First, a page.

• LASTING MARKET IMPACT OF THE APRIL WASDE REPORT ON SOYBEAN FUTURES = minimal: Initially there was little argument the USDA’s U.S. and World S&D adjustments were the most Bearish for soybeans. The combination of material increases to both U.S. and World ending stocks (World stocks in particular, which increased 4.59 MMT month-on-month) ignited what proved to be momentary, yet considerable selling pressure. That said May soybean futures ability to recover late, closing just slightly lower Tuesday afternoon, also suggested traders had already to a large degree discounted soybean futures prices in advance of the April 11th WASDE report. This was represented by a 72 ¼-cents per bushel break in May soybean futures from 3/20 (day high of $10.08 ¾) through 4/4 (day low of $9.36 ½). Point being traders expected the April WASDE report to be perceived as Bearish and positioned well beforehand as evidenced by Money Managers shedding nearly 127,000 soybeans longs from 3/7 through 4/4.


May Corn Futures – Key Price Considerations & Takeaways:

May corn futures (CK7) closed on Thursday (4/13) at $3.71 finishing up 11 ½-cents per bushel week-on-week. Corn futures caught a bid post-April Wasde Report.

  • Technically, Corn Bulls have to be very happy with this week’s price performance. After several consecutive closes below the rolling 100-day moving average in May corn futures (currently at $3.67 per bushel), corn futures proved stable enough to push back over that key resistance level on Wednesday afternoon. Additionally on Thursday May corn futures also closed back over the 50-day moving average at $3.69 ½. Key closes over what had been strong areas of price resistance should lead to continued Managed Money short-covering in corn futures early next week.
  • Fundamentally, the U.S. and World supply and demand balance sheets continued to project burdensome ending stocks profiles for 2016/17, which in turn will likely carryover into the 2017/18-crop year. That said what we saw this week was traders focusing less and less on the “theoretical” forward S&D based on “trend-line” yield assumptions and a greater desire to start pricing in what the market knows today. And what traders see at present is an extremely wet forecast for the U.S. Midwest and the possibility of corn planting delays specifically in the Eastern Corn Belt. In truth…it’s way too early to suggest this is a real market concern; however with Money Managers short in excess of -150,000 corn contracts as of 4/4 it won’t take much of a weather-related “scare” to generate some Managed Money buying.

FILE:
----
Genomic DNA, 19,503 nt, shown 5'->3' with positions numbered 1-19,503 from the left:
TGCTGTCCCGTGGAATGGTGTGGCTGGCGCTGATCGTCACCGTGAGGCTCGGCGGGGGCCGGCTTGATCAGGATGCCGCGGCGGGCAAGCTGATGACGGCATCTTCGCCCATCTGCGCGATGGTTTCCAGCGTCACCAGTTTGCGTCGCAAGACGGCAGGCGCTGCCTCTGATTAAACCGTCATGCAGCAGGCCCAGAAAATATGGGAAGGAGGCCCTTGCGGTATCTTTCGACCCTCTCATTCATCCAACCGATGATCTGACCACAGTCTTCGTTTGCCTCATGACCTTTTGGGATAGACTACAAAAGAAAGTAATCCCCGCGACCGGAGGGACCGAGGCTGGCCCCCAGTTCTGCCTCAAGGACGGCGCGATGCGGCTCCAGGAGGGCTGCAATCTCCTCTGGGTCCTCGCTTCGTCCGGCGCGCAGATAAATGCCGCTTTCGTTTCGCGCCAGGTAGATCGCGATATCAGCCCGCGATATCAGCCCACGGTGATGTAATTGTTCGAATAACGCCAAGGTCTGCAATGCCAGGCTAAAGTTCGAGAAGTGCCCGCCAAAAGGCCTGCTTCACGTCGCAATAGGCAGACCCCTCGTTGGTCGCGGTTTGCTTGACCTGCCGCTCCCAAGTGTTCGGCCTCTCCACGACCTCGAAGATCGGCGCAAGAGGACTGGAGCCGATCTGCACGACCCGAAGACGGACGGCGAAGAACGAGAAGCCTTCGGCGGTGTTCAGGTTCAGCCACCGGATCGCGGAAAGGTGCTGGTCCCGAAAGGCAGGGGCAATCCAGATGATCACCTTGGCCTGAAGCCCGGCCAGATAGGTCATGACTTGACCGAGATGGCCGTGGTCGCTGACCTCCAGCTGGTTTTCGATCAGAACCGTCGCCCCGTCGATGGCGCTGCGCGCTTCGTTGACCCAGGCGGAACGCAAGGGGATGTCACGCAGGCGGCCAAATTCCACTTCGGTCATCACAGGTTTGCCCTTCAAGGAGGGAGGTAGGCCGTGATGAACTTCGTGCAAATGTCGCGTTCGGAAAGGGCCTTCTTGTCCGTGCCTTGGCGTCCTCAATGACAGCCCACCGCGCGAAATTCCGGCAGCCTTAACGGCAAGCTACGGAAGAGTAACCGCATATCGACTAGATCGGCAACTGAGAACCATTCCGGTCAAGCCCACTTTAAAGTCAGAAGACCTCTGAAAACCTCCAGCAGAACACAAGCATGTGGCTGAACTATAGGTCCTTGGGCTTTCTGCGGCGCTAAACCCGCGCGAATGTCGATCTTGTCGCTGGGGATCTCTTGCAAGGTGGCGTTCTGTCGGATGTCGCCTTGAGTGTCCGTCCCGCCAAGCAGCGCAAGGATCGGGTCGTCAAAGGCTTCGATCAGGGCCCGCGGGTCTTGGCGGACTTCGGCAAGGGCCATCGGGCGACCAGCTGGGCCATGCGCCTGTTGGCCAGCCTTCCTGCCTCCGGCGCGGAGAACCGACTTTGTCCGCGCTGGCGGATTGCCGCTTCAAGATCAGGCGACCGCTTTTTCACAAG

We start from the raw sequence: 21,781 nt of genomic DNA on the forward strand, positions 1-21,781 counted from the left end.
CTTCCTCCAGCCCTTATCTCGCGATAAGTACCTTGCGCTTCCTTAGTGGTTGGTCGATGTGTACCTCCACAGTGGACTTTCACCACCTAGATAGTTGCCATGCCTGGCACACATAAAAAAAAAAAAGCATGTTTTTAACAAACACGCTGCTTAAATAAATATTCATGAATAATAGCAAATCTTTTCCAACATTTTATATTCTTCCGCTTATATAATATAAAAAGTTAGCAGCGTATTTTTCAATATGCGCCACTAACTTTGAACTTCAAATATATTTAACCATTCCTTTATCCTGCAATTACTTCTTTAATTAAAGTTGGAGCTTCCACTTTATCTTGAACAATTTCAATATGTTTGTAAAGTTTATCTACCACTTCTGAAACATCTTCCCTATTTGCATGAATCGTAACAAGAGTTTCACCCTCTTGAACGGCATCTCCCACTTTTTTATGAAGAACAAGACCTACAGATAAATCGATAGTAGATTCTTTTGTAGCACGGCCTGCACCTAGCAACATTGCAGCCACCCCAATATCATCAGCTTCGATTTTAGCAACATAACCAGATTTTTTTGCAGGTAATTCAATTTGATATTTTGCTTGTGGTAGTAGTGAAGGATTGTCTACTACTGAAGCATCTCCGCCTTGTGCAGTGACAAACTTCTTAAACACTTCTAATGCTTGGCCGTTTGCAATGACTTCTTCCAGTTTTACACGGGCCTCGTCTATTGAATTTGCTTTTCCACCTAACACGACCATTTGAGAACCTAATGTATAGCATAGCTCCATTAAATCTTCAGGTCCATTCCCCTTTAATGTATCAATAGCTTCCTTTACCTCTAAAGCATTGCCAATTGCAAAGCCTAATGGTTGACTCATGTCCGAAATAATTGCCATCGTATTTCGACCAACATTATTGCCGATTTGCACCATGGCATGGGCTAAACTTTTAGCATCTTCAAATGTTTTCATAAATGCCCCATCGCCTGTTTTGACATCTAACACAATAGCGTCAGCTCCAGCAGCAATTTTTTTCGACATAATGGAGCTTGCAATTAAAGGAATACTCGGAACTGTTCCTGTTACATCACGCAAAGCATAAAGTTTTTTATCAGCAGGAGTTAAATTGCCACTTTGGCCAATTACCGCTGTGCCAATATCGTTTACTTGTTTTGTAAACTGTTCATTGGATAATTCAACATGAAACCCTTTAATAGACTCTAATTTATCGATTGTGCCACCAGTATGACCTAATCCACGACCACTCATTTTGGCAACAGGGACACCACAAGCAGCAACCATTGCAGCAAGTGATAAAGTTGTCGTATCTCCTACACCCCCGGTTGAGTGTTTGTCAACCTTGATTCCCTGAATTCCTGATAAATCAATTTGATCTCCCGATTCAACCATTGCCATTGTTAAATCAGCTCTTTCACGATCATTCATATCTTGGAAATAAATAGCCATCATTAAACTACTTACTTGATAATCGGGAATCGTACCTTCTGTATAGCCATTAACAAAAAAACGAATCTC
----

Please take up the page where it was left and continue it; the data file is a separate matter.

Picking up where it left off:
• LOOKING AHEAD TO JULY CORN FUTURES: In the April 1st through June 30th timeframes in both 2015 and 2016, July corn futures eventually rallied back over $4.00 per bushel. In 2015 July corn futures rallied up to a day high of $4.15 on 6/30. In 2016 July corn futures rallied up to a day high of $4.39 ¼ on 6/8. Both crop years were similar to 2017/18 in that “on paper” large carryin stocks, adequate planted corn acres, and perceived U.S. corn ending stocks in excess of 1.8 to 1.9 billion bushels were already being considered during those timeframes and yet corn futures still managed sizable rallies during the month of June. Corn Bulls need to continue to be patient with July corn futures closing at $3.78 per bushel on Friday, 4/13.


Additional Chart:

Thanks for reading.


Twitter: @MarcusLudtke

Author hedges corn futures and may have a position at the time of publication. Any opinions expressed herein are solely those of the author, and do not in any way represent the views or opinions of any other person or entity.

Data References:

  • USDA United States Department of Ag
  • EIA Energy Information Association
  • NASS National Agricultural Statistics Service


Not Investment Advice – Please read investment disclaimer.